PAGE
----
NP licensure in multiple states?

  1. 0
    Hi All,
    I'm an FNP student considering moving to the Northeast, rural Mass/Vermont, and there may be multiple job opportunities across state lines. Given that Vermont and Massachusetts have slightly different practice laws, is it possible to be licensed and prescribing in both states?
  2. 10 Comments so far...

  3. 0
    I'm licensed in 3 states. You can go for more if you want.
  4. 0
    Why not? I'm also licensed in more than one state though I haven't practiced in more than one state at the same time but I do know some NP's who have done that, mainly in some of the rural southern states.
  5. 0
    What is the process of getting licensed in another state? Is it just fees and paperwork?
  6. 0
    The first step is to fill out and send back the state's application for both an RN license and NP certification and pay the fees. This process is called licensure by endorsement. Eligibility criteria varies by state. The RN License from one state is usually easily endorsed to another state once you pass the NCLEX-RN which is the national board exam for RN's. Some states have stricter educational requirements even for entry level RN training (i.e., Excelsior grads are not eligible for RN licensure in some states). One can not endorse an NP certification without being eligible for RN license endorsement as well. NP certification can be endorsed depending on each state's APN requirements. Many states require NP education at the graduate degree level and passing a nationally administered NP board exam (such as ANCC, AANP, PNCB, NCC).

    States like California have additional license for NP's called Furnishing License which allows them to prescribe meds.
  7. 0
    No, it not just fees and paper work...depends if the state has reciprocity with your home state (the state of your residence). Some states are easier than others...Arkansas was by far the easiest...Maryland the worst (for me)...Missouri was not so bad but I moved there when they first permitted NPs to prescribe controlled substances and well...that was a whole diffferent battle.
    Then there is your DEA...your DEA is attached to one agency, company...and sometimes this causes problems. Case in point, I still work in Missouri, live in Maryland, licensed in both states for 3 different specialities. My DEA is now attached to the Maryland site as I work more hours there, but I had to make sure they didnt removed the Missouri site (although it doesnt show on my certificate), it is in the DEA system and allows me to prescribe controlled substances in Missouri.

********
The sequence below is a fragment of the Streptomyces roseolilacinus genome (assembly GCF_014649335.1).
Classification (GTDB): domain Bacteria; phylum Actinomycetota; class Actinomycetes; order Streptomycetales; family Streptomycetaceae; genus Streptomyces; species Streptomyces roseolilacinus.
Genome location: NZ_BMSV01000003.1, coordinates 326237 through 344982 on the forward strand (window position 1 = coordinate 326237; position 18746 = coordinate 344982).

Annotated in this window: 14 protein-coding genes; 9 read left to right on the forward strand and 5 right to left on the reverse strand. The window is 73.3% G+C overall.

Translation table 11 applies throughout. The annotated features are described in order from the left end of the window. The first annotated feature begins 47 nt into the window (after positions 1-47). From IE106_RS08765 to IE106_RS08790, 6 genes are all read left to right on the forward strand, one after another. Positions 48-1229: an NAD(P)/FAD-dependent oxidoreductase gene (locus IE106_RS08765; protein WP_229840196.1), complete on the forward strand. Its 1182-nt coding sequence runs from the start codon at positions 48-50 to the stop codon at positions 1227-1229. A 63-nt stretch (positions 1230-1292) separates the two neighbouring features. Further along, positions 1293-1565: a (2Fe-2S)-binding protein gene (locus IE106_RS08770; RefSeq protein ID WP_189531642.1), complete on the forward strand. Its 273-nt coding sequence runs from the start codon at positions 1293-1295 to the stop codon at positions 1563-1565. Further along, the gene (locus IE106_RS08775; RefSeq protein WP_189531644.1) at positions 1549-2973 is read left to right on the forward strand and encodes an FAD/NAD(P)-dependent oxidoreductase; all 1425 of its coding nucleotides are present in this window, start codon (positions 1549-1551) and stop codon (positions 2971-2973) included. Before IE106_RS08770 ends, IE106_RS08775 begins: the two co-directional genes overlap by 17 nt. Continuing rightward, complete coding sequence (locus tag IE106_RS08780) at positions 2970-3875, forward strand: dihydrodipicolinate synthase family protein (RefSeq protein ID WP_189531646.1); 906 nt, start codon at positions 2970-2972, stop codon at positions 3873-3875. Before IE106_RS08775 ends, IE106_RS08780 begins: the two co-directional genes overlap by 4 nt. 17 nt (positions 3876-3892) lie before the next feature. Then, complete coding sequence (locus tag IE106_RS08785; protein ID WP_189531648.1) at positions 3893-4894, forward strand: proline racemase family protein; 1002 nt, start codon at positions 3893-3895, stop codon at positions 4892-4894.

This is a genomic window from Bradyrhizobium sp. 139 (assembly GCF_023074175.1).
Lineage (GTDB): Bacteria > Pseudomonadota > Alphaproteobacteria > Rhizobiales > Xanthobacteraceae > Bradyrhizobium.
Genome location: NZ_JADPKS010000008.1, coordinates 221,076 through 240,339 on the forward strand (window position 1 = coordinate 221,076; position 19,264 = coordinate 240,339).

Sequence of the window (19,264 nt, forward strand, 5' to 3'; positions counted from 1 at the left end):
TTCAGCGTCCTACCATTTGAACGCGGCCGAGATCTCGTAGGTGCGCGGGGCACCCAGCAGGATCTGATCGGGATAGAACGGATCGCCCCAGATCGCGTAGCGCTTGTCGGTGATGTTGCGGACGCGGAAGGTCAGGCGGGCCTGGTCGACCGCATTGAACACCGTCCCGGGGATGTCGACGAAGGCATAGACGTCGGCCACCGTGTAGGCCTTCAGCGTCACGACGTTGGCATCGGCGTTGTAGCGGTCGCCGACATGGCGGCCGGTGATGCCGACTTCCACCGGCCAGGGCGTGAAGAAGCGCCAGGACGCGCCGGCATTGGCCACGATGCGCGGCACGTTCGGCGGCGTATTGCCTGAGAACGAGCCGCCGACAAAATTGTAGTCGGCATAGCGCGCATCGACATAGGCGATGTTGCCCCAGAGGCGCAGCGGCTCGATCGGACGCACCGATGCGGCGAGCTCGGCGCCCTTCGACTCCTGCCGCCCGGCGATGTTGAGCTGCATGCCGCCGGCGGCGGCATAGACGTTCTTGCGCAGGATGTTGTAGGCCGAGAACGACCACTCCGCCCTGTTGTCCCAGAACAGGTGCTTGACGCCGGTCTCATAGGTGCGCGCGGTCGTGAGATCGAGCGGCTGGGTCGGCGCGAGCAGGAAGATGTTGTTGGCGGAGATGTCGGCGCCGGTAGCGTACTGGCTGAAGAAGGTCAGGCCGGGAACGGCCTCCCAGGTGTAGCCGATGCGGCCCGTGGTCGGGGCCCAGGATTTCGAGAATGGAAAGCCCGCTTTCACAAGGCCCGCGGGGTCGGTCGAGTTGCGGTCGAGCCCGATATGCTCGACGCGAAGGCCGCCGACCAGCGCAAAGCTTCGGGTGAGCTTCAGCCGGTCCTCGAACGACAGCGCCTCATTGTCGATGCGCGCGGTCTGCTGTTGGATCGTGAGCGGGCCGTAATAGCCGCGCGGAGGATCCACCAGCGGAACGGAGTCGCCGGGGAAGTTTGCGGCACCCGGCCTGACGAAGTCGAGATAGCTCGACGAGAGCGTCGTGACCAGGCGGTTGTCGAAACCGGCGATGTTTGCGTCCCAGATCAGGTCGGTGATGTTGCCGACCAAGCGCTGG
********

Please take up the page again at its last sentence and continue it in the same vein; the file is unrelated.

8. 0
    Hi Miss PsychNP - your post brought a question to mind. I recently became licensed in a neighboring state in order to work on an as needed basis at another facility. The licensing process was rather smooth (because both states are compact states for RN licensure). I was required to obtain two separate DEA numbers for each state. It is my understanding that you are required to have a DEA number for each state that you are prescribing controlled substances in. You can practice at multiple locations in one state with one DEA number, but if you are practicing in another state you are required to have a separate DEA number. Ultimately, I had to pay the $731 fee for a second DEA number (though I was reimbursed by my employer) and will have to keep both numbers active as long as I practice in both states.
  9. 0
    Quote from PsychNM
    Hi Miss PsychNP - your post brought a question to mind. I recently became licensed in a neighboring state in order to work on an as needed basis at another facility. The licensing process was rather smooth (because both states are compact states for RN licensure). I was required to obtain two separate DEA numbers for each state. It is my understanding that you are required to have a DEA number for each state that you are prescribing controlled substances in. You can practice at multiple locations in one state with one DEA number, but if you are practicing in another state you are required to have a separate DEA number. Ultimately, I had to pay the $731 fee for a second DEA number (though I was reimbursed by my employer) and will have to keep both numbers active as long as I practice in both states.
    You are correct. You can have a DEA license for multiple states as well. I have a Michigan and California DEA. You do have to pay for each.
  10. 0
    Very interesting. I will most likely sit for my RN-NCLEX and NP boards in CA, but will probably look to practice outside CA (thinking WA or OR) as a NP. Maybe I should look into how the licenses transfer for those specific states.
  11. 0
    Quote from myelin
    Very interesting. I will most likely sit for my RN-NCLEX and NP boards in CA, but will probably look to practice outside CA (thinking WA or OR) as a NP. Maybe I should look into how the licenses transfer for those specific states.
    If it's any comfort, I had a co-worker here who moved to Portland and had no issues endorsing there (was a MS graduate of the institution you go to school at, and BSN from a school in NM). Another colleague who worked in the same medical center moved to Seattle and had no issues either (a MS graduate from Yale). My point is, these guys have been all over the US and went to school in different places and practiced in different states.


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